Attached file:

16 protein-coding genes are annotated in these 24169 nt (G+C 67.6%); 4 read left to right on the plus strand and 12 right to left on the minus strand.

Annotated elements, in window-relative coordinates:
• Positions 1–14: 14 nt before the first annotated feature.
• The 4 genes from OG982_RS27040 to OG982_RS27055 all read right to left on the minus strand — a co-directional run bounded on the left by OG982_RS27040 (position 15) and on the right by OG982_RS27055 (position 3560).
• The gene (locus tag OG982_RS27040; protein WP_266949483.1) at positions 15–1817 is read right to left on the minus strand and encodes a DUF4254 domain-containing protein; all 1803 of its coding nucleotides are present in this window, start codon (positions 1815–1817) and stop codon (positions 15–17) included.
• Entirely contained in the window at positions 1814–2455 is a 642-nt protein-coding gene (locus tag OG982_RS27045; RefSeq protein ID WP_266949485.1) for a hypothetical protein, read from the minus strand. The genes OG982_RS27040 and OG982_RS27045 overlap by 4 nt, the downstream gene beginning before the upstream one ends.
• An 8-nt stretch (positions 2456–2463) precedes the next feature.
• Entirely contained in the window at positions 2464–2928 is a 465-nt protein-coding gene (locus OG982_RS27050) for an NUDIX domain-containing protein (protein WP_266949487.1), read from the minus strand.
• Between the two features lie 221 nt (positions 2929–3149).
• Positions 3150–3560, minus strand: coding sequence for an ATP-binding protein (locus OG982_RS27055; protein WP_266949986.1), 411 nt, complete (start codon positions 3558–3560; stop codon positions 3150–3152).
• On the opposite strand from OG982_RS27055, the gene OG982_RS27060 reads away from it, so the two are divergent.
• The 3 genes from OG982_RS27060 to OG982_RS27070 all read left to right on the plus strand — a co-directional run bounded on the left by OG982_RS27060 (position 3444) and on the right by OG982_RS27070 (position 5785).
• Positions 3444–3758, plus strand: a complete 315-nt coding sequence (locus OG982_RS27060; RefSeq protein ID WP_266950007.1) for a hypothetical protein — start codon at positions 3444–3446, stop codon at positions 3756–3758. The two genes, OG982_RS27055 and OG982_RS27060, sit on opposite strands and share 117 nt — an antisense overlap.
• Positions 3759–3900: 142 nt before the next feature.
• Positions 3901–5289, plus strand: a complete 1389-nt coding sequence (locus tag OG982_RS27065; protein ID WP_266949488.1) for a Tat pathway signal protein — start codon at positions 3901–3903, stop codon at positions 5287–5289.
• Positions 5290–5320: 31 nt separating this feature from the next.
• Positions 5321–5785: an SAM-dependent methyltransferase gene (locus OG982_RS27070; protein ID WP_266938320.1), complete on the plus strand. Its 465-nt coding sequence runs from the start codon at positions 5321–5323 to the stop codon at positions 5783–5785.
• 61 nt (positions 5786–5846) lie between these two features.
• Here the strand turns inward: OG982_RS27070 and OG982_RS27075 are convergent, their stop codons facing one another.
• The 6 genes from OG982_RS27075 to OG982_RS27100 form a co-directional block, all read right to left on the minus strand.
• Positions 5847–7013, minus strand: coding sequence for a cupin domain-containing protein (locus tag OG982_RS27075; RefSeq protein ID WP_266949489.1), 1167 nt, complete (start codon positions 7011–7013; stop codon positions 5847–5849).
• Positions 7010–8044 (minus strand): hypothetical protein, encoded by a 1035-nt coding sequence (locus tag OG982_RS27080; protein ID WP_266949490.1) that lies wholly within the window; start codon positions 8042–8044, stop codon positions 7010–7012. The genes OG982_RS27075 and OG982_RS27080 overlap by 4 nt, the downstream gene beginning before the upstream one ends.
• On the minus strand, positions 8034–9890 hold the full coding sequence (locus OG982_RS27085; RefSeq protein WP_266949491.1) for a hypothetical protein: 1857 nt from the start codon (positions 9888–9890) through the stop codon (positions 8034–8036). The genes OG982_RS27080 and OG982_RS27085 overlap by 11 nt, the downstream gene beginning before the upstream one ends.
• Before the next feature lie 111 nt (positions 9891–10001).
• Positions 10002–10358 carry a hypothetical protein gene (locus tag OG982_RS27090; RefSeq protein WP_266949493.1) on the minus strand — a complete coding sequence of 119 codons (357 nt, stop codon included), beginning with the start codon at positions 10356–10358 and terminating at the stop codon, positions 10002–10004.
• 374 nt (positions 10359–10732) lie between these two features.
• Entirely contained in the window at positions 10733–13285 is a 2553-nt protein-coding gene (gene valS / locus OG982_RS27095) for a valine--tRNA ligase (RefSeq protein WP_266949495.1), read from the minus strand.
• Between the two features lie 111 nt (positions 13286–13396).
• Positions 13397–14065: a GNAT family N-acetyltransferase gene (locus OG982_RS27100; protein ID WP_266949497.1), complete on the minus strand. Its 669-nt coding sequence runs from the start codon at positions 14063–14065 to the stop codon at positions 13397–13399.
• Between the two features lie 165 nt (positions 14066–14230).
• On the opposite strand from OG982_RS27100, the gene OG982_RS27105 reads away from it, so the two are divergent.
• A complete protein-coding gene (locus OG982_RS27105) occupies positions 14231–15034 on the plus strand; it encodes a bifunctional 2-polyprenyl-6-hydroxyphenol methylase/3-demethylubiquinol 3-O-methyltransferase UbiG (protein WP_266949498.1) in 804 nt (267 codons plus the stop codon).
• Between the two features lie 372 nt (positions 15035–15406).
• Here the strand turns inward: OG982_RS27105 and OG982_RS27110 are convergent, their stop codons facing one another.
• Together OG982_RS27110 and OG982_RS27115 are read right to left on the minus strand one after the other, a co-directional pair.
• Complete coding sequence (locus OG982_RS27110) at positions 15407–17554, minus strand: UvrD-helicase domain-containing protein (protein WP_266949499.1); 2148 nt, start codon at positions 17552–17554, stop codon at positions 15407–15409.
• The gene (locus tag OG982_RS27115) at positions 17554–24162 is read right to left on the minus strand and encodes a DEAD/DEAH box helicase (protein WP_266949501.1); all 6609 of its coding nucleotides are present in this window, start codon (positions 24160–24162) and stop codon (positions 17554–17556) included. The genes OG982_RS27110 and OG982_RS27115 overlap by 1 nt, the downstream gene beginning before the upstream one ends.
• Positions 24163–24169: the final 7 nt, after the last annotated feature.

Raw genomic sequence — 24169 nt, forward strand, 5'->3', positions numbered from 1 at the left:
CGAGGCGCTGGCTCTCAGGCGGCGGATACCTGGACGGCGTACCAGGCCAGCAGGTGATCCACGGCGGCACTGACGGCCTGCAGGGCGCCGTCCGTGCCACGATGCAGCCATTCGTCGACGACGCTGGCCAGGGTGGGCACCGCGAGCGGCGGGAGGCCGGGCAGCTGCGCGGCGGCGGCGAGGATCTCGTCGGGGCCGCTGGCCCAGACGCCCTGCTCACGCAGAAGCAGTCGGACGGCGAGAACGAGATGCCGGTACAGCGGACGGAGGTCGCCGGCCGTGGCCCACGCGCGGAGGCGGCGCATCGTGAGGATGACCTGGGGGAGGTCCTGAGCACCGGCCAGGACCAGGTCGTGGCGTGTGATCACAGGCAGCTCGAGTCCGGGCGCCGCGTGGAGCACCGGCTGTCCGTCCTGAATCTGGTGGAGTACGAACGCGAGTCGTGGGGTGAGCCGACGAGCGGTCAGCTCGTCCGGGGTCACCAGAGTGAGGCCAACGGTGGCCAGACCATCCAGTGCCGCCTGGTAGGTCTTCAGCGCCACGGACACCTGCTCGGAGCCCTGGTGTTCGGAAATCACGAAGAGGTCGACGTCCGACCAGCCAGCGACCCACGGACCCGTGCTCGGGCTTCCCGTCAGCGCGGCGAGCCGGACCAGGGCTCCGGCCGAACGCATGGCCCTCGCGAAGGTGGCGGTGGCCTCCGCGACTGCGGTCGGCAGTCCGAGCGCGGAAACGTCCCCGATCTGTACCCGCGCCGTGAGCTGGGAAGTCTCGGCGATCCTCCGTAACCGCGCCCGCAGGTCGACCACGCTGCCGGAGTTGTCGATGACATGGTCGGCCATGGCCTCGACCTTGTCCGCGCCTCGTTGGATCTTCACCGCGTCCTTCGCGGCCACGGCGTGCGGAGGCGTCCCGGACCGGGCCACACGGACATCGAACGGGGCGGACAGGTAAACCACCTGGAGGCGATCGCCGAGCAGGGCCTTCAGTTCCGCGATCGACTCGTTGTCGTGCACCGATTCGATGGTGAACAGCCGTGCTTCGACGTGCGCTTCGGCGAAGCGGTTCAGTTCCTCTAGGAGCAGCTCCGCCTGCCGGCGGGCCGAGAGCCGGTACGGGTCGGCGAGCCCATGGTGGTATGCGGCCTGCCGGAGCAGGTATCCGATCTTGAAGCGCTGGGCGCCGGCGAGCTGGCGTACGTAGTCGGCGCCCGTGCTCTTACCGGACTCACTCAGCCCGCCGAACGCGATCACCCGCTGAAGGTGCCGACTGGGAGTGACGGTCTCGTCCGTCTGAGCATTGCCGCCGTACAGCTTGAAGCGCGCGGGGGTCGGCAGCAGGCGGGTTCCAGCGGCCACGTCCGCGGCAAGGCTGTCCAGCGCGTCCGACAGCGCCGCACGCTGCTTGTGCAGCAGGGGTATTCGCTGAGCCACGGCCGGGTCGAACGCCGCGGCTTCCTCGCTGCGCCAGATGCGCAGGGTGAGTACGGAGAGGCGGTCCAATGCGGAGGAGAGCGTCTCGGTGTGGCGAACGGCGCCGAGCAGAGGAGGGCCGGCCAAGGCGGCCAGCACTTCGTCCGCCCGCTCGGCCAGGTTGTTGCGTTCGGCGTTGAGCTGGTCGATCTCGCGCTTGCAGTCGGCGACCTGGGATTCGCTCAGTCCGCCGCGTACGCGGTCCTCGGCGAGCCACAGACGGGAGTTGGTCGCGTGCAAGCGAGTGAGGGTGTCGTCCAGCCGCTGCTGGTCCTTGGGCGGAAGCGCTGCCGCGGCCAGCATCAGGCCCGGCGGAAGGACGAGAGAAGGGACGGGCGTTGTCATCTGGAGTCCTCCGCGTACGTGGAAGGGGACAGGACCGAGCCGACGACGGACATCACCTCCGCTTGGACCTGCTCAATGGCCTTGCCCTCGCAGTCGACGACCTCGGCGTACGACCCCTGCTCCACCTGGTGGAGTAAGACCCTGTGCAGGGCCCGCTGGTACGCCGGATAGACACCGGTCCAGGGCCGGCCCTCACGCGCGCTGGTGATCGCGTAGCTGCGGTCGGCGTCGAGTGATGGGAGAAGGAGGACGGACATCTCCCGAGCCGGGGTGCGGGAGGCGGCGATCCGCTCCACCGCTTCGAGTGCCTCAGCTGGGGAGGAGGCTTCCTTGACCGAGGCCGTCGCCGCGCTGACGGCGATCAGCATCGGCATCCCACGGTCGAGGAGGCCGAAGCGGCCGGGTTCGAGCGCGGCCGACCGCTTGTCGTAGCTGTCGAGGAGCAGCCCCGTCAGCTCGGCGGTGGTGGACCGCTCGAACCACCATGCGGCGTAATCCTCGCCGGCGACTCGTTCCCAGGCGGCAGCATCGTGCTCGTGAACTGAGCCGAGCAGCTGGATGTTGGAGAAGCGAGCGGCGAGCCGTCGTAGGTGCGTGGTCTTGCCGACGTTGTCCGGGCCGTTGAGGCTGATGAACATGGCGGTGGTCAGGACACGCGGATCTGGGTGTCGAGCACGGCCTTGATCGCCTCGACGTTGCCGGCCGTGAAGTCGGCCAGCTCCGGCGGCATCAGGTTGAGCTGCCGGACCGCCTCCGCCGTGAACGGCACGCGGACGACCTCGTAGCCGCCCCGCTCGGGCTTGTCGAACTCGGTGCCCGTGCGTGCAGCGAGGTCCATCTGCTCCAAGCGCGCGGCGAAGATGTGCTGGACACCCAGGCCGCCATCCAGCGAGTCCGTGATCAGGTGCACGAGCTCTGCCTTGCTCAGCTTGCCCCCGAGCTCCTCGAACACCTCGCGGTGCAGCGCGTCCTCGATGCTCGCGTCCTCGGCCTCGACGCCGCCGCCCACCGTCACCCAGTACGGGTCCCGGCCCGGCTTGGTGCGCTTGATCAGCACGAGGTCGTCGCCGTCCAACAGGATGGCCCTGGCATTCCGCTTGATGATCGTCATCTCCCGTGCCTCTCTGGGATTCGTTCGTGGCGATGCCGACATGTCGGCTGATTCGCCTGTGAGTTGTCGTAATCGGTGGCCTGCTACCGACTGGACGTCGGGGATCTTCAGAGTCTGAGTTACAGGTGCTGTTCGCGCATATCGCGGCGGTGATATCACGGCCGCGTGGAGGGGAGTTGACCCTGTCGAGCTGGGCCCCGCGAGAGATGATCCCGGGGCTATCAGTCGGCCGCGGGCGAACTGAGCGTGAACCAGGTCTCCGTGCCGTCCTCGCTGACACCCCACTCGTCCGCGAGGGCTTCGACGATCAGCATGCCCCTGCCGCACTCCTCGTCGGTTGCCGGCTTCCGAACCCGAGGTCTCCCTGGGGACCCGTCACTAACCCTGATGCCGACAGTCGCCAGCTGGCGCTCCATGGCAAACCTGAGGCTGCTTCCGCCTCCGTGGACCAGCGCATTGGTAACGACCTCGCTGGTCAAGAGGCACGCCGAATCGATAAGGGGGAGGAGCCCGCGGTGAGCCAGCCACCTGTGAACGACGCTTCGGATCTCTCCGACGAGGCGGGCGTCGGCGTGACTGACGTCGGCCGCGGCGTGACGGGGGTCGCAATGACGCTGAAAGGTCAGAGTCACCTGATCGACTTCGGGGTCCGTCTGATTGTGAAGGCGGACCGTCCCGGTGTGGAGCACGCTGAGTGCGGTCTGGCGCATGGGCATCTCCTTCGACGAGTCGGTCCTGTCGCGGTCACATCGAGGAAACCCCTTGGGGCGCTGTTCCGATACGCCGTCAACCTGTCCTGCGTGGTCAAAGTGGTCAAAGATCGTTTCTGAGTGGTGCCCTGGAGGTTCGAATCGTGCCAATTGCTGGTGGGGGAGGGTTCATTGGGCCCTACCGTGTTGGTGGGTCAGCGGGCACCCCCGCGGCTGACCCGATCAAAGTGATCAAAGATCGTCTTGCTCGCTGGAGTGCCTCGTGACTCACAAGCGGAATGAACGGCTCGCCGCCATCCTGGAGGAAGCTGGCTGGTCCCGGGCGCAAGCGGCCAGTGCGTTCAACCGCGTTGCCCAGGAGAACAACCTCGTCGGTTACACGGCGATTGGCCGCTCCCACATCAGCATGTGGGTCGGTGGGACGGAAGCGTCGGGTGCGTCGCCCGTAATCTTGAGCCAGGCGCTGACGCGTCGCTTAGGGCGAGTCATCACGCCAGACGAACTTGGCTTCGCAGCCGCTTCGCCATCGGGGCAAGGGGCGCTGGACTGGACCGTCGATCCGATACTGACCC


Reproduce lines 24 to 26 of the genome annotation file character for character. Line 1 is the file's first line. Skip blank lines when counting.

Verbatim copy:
• Before the next feature lie 111 nt (positions 9891–10001).
• Positions 10002–10358 carry a hypothetical protein gene (locus tag OG982_RS27090; RefSeq protein WP_266949493.1) on the minus strand — a complete coding sequence of 119 codons (357 nt, stop codon included), beginning with the start codon at positions 10356–10358 and terminating at the stop codon, positions 10002–10004.
• 374 nt (positions 10359–10732) lie between these two features.